Stopping By Woods On A Snowy Evening

All this snow has been reminding me of a poem I love.  I don’t actually even like snow that much.  I think it is beautiful for while it is snowing for the first time, but only if it snows a lot.  After a few days, I get pretty sick of it and want it to melt until next year.  Unfortunately, it doesn’t do that.  Especially where I live.

Robert Frost is one of my favorite poets.  I think his poetry is so beautiful.  I love the outdoors, so his stuff really speaks to me.  One of my favorite poems of his is Stopping By Woods On A Snowy Evening.  This comes into a tie with his poem Mending Wall.  I love both of them a lot.

I’m going to admit some really nerdy things about myself in the next 2 paragraphs.

I used to be an English Education Major.  I loved it.  The only reason I’m not right now is because I feel like it isn’t right.  I love to read.  I used to worry a lot about correct word usage.  I don’t care so much about it anymore.  When I was in High School, I stayed up until 3 in the morning reading the Appendix to my English 1010 book, which was the section about correct word usage.  It was one of the most intriguing things I’ve ever read in my life.  Yes, I know that I’m a nerd.

I have a habbit of memorizing things that I really like.  Because I love Stopping By Woods so much, I memorized it when I was 16.  Every year, I go into my parents big yard while it snows and recite the poem.  That is super nerdy, I know.  There is just something about the way that poem makes me feel.  I think it is so serene and beautiful.  Being in a wood that is filling up with snow while reciting a poem about a wood filling up with snow is amazing.  At least to an ex-English Major it is.

So, here is the poem.

Whose woods these are I think I know.
His house is in the village though;
He will not see me stopping here
To watch his woods fill up with snow.

My little horse must think it queer
To stop without a farmhouse near
Between the woods and frozen lake
The darkest evening of the year.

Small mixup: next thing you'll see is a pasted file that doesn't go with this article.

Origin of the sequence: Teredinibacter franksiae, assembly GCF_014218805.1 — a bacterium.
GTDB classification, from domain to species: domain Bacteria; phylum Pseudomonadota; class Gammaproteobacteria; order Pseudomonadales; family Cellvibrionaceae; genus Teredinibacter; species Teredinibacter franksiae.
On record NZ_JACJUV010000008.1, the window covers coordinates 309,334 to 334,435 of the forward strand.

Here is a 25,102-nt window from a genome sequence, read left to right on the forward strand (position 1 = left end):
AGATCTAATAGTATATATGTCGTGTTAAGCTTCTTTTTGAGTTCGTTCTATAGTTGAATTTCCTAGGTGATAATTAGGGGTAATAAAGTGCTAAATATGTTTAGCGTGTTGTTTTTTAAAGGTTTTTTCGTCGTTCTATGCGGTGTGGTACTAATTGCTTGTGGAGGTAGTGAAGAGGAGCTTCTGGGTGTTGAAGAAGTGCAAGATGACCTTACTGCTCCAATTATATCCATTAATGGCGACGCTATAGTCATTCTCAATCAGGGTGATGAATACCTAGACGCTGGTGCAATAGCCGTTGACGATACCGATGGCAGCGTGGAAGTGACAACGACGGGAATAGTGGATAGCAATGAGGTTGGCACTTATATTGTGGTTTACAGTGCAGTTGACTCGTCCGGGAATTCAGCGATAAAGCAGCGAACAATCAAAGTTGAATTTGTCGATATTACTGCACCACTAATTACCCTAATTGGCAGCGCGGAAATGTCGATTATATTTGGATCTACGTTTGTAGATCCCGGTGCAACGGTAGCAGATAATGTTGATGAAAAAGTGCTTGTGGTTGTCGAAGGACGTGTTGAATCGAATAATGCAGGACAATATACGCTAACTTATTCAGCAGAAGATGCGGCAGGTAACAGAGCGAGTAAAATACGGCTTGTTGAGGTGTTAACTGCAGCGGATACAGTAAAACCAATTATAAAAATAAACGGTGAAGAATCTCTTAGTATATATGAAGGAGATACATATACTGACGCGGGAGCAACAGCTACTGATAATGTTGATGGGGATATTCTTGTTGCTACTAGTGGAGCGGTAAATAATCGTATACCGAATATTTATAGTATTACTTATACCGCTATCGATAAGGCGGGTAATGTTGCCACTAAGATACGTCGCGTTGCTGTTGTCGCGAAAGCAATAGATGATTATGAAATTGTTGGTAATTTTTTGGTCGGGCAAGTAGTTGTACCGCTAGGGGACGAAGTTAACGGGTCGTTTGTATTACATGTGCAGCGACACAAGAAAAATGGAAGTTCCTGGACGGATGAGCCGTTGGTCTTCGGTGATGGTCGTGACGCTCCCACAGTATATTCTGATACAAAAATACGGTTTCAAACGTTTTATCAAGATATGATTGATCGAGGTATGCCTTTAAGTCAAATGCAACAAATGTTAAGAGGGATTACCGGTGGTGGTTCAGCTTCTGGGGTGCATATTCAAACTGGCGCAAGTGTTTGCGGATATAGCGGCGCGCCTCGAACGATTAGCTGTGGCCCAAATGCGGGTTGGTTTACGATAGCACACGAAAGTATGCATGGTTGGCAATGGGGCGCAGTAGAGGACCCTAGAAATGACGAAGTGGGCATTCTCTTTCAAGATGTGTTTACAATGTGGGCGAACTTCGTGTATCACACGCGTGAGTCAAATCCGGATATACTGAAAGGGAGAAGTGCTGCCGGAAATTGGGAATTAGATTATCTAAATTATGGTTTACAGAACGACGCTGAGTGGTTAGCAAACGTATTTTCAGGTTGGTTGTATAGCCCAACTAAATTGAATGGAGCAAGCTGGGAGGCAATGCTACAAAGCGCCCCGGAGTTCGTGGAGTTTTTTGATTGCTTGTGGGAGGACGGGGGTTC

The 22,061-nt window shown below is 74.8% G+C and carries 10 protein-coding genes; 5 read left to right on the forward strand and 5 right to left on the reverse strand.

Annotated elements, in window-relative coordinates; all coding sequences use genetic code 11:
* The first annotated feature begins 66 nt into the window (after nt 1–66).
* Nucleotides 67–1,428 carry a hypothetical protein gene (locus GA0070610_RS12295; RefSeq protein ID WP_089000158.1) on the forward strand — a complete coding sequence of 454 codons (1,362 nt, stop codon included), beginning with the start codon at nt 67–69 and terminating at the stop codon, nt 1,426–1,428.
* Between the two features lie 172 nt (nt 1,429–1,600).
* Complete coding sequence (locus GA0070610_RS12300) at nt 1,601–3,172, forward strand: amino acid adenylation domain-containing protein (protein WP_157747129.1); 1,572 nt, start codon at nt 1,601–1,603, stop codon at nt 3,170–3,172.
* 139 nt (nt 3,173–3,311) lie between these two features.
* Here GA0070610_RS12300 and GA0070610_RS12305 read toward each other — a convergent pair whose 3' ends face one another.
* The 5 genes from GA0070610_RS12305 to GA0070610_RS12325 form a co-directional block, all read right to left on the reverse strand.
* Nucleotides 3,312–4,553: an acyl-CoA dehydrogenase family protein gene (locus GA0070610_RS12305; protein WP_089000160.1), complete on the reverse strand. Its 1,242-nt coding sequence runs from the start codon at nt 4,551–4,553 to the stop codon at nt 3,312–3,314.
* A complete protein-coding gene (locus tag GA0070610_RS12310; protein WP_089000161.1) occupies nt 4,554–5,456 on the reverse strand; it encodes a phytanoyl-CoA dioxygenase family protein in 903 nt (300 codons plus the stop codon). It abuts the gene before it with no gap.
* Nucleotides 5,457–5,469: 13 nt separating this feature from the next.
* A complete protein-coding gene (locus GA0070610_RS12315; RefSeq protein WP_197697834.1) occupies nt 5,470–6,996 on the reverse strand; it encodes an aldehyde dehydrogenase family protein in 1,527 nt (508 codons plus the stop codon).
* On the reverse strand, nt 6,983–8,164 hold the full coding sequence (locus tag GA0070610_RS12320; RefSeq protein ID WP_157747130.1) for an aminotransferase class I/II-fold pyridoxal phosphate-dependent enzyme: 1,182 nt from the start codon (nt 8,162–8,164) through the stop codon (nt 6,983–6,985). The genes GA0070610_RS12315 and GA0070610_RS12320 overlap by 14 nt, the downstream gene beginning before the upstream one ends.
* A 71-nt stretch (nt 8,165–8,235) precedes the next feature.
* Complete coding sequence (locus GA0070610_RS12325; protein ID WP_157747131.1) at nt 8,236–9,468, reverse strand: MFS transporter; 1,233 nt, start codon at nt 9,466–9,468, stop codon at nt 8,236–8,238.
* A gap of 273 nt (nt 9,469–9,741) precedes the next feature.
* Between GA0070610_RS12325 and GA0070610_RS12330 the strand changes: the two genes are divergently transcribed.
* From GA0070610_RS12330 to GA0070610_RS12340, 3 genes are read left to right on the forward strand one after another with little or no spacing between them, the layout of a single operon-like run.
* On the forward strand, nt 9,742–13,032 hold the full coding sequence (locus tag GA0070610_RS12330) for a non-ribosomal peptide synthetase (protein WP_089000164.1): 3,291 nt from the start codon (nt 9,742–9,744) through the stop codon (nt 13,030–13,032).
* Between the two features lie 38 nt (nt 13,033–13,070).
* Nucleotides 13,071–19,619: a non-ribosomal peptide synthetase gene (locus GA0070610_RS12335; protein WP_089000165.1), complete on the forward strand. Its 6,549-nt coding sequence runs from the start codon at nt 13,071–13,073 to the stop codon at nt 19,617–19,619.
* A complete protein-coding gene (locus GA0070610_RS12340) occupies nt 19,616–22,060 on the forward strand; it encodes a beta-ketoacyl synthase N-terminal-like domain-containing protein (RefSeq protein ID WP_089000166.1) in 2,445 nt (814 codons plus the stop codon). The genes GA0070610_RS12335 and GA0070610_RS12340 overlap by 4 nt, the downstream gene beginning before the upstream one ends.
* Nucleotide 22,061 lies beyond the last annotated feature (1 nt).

He gives his harness bells a shake
To ask if there is some mistake.
The only other sound’s the sweep
Of easy wind and downy flake.

The woods are lovely, dark and deep.
But I have promises to keep,
And miles to go before I sleep,
And miles to go before I sleep.

This doesn’t have really any deep significance to me.  It is just something beautiful to me.

Another thing that makes me think of this poem and also snowfall is a song by Phillip Aaberg called The Gift.  I tried to find a way to put a link on here, but I couldn’t.  If I find anything, I’ll let you know.


3 Responses

  1. Great stuff! I’ve always liked the rhyming scheme in that poem, though it would be cool if the penultimate line in the last stanza rhymed with the first stanza. But then again, that would destroy the awesomeness of that repeated line at the end, so I think I like it better the way it is. Also, my mom loves to say she has miles to go before she sleeps when she has to stay up late.

    Speaking of being a grammar nerd, on my mission I read the super-technical overview of Estonian grammar at the start of the best Estonian-English dictionary while in the MTC. I didn’t understand much of it, but it was awesome. Then in the field I’d re-read every once in a while and get more and more out of it. [That kind of makes it sound like scripture!]

    And finally, I saw a cool picture of Robert Frost here just the other day.

  2. I love this post. And I love this poem. It has always been my favorite.

  3. I love how quirky you are!

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